Letter to the Editor
The new Morinville Noise Bylaw and the Morinville Community Cultural Centre
Prior to the building of the Morinville Community Cultural Centre I brought up the concern that noise from events from this Centre could potentially have a negative impact on the residences of 99A & 99 Ave just across the street, affecting our health and property values. The Town was quick to point out that the new Noise Bylaw was in the process of being written and that it would protect residences from nuisance noise levels.
The industry standards of 60 decibels (dB) for daytime and 50 dB for night time would be in place as enforcement benchmarks and would have to be exceeded by 5 dB for a period of one hour before enforcement action could take place.
During the Appeal of the Developmental Permit for the Cultural Centre, I presented the Appeals Board with a demonstration of exactly how loud and unacceptable these noise levels are. Information from Health Canada and the World Health Organization was also presented to shed light on health concerns of this level of noise intrusion. Also presented to the Board at this time was an independent study by Acoustic Consultants Inc. on the noise concerns of the Centre, which concluded that residences adjacent the Centre could experience noise levels loud enough to interfere with speech in their own back yards during a concert event.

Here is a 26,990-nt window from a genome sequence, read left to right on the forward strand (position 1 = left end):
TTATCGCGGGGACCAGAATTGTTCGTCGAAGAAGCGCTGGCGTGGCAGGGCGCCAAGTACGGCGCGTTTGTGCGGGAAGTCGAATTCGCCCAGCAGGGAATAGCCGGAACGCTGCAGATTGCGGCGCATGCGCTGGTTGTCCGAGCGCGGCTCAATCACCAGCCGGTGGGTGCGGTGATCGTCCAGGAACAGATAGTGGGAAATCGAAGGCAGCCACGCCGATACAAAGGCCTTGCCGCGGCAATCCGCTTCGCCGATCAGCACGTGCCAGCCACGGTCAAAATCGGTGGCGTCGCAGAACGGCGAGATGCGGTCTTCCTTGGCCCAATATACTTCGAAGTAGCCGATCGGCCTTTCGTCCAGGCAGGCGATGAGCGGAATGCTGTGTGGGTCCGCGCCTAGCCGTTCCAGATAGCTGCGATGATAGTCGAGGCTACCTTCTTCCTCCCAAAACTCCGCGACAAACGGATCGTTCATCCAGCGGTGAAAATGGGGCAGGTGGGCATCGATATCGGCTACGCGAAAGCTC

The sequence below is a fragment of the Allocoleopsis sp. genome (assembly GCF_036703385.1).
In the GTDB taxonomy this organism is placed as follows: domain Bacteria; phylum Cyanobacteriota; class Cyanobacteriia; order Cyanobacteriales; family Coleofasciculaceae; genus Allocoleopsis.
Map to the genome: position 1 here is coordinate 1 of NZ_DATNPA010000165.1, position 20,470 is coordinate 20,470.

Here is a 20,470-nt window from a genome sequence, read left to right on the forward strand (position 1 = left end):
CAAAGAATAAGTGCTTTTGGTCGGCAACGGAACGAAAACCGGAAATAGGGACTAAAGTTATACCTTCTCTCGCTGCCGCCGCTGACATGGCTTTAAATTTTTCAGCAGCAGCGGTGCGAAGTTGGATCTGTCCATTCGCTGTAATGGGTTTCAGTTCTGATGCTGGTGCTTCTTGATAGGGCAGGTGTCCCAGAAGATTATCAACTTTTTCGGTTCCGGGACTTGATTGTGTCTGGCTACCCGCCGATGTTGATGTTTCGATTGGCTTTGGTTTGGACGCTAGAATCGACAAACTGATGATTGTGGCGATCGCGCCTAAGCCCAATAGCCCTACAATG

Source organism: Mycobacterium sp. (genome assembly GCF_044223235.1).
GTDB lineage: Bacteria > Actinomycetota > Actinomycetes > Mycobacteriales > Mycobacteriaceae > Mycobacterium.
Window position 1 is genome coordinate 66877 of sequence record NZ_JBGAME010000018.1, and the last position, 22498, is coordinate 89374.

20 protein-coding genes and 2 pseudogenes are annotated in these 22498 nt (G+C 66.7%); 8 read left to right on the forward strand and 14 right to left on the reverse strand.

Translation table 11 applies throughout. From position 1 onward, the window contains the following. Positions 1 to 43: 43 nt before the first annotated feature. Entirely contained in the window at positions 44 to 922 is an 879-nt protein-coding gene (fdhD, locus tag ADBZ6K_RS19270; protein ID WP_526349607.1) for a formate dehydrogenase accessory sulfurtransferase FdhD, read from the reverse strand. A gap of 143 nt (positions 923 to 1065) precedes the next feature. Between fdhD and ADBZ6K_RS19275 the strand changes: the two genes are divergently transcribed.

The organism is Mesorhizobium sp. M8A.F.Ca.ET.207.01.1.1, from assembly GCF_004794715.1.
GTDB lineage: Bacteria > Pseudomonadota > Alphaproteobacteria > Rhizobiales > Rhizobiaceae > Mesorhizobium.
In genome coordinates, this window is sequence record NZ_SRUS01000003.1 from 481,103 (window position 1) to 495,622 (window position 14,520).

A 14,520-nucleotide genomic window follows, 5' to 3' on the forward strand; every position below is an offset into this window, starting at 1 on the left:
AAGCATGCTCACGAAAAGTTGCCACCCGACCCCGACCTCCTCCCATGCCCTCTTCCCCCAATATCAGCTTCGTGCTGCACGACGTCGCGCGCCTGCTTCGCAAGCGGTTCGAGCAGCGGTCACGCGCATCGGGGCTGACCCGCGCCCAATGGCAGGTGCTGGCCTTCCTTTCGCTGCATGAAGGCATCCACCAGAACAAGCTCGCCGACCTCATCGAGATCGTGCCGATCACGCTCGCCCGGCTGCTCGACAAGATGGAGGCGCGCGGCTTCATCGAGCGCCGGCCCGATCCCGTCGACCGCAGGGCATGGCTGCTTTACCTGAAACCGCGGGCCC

For whatever reason, these benchmark levels did not appear within the new Noise Bylaw. In fact, no measurable levels are mentioned. So I contacted the Town Bylaw Officer for clarification as to what level of noise would be considered to be in contradiction of the new Bylaw. He could not or would not answer this question, and passed it onto the Interim Enforcement Services Officer and she in turned passed it off to the CAO of the Town. Our guarantee of protection has been reduced to this: “findings are such that until the Community Cultural Centre is constructed there is no historical data to warrant an enforcement guarantee of curtailing noise decibels at the 50-60 [db] noise range.” And “As the Community Cultural Centre begins its programming and occupancy, we will begin to build data to provide appropriate response measures to any problems with excessive noise.”
This Town has moved and continues to move recklessly ahead with this project: not conducting pertinent studies prior to building, ignoring its own policies and now refusing to protect the residences of this town until they build a data base of complaints and damages. But the question remains, what benchmark will be used as they build this database? Instead of being pro-active and building in noise attenuation, this Town is willingly going to subject adjacent residences to the annoyance and possible health repercussions while it thinks about it.
The election is coming; hopefully there will be a number of new candidates.